According to the National Institute for Health and Clinical Excellence (NICE) guidelines, submersion in water provides the safest form of pain relief in labour and using water is more effective than anything other than an epidural. Feeling relaxed and comfortable is essential to oxytocin production and in turn a smoother, easier labour. Women using birth pools often describe an immense feeling of relaxation when they enter the pool in labour and this in turn leads to the release of endorphins with their powerful, natural pain relieving properties.

An advantage of giving birth at home is that you have the guaranteed option of a birth pool should you want one. Maternity Units often have birthing pools but these are obviously a shared resource and a popular one too. This may mean that the pool is being used or cleaned and unavailable when you arrive in labour. Hospitals and birth centres also have strict criteria on who can use a birth pool, often limiting them to ‘low risk’ women and stipulating when you can access the pool. As with any choice in your pregnancy, labour and birth, you have the right to decline advice including whether you should use a birth pool. In a hospital setting it is much more difficult to negotiate the use of a pool when ‘outside of guidelines’ (VBAC, raised BMI, GBS , twins, prolonged rupture of membranes etc) but at home you may find this much easier. Indeed, having guaranteed access to a birth pool is often the primary reason a woman first starts to investigate the idea of home birth.

Some areas impose limits on when they will ‘allow’ you to enter your birth pool – often this is about 5cm dilation as there is some evidence to suggest that the relaxing effect of the pool may slow down or lengthen the duration of labour.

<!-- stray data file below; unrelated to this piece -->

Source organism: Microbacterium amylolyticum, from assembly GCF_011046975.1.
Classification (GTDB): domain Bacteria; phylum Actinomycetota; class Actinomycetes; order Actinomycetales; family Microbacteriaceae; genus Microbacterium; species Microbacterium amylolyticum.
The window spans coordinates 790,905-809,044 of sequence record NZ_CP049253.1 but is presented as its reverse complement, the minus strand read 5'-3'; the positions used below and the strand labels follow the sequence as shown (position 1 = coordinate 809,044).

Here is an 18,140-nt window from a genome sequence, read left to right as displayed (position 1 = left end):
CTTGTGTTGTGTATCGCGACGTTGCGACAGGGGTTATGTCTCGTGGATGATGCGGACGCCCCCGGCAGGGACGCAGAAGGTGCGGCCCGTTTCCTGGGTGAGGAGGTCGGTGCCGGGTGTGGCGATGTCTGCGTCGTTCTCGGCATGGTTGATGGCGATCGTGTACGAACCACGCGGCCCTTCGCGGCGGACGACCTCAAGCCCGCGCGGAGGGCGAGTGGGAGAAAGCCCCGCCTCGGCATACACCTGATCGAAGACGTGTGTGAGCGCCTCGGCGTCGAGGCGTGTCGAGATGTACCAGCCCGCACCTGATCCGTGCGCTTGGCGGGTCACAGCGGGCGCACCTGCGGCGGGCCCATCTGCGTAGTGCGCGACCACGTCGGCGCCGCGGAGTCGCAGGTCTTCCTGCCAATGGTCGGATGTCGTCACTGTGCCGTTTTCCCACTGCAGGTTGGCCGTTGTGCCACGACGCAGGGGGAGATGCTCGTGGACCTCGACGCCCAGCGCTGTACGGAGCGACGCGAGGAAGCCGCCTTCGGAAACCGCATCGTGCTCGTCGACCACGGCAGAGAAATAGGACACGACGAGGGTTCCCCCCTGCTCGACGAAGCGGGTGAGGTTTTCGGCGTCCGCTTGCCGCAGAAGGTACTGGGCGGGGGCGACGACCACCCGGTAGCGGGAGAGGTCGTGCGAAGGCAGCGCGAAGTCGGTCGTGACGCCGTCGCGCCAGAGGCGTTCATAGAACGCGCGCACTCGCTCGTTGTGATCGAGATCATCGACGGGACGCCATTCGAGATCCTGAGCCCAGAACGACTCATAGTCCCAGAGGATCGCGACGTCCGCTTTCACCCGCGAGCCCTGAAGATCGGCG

It is important to understand that YOU DO NOT NEED PERMISSION TO USE YOUR POOL.

You may not want to have vaginal examinations which you are perfectly entitled to decline as they may lead to time limits being imposed on your progress. Do not feel that you must have one to be able to enter your pool. If you feel the pool would provide you with comfort you should feel free to access it. At home the pool is not a shared resource which needs utilising in a timely manner, so if entering the pool has a slowing effect on your labour and you feel this is not helpful….you can get out….

The recommended temperature for water during labour is 35ºC-37ºC and 37ºC-37.5ºC when birthing. During labour you may find you feel warmer as your body is engaged in a high energy process so it is fine to allow the pool to drop temperature to ‘maternal comfort’. When birth is imminent the pool can be brought back to optimal temperature quickly by adding some hot water.

Some areas may request that you birth your placenta out of the pool. This is due to a very small risk of water embolism and to help midwives assess blood loss more easily. If you feel comfortable and would like to remain in the pool with your baby for the third stage of labour, then you are perfectly entitled to do so. Blood loss can be assessed in the pool should you opt to stay in. If your midwife states in advance that they are unable to do that, you may like to remind them of their duty to keep up to date in all areas of their practice or ask that you are attended only by midwives who feel confident and competant in all aspects of water birth.

Twins at home

Choosing a pool

There are several birth pools available to buy or hire. Inflatable pools are easy to use, popular and come in various sizes to suit the space you would like to have your pool. Ridge sided pools can be hired and this type of pool can be filled in advance and used for relaxation during late pregnancy as well as for the birth. These types of pool have water heaters and filtration systems where inflatable pools will need the temperature maintaining and will need filling and emptying with each use. It’s a good idea to search around and ask for recommendations. Some homebirth groups have ‘community pool schemes’ where you can borrow a pool for free or a nominal fee. There is almost always a way to access a pool to suit any requirements or budget.

Immersion in Water During Labour and Birth (RCOG/Royal College of Midwives Joint Statement No. 1)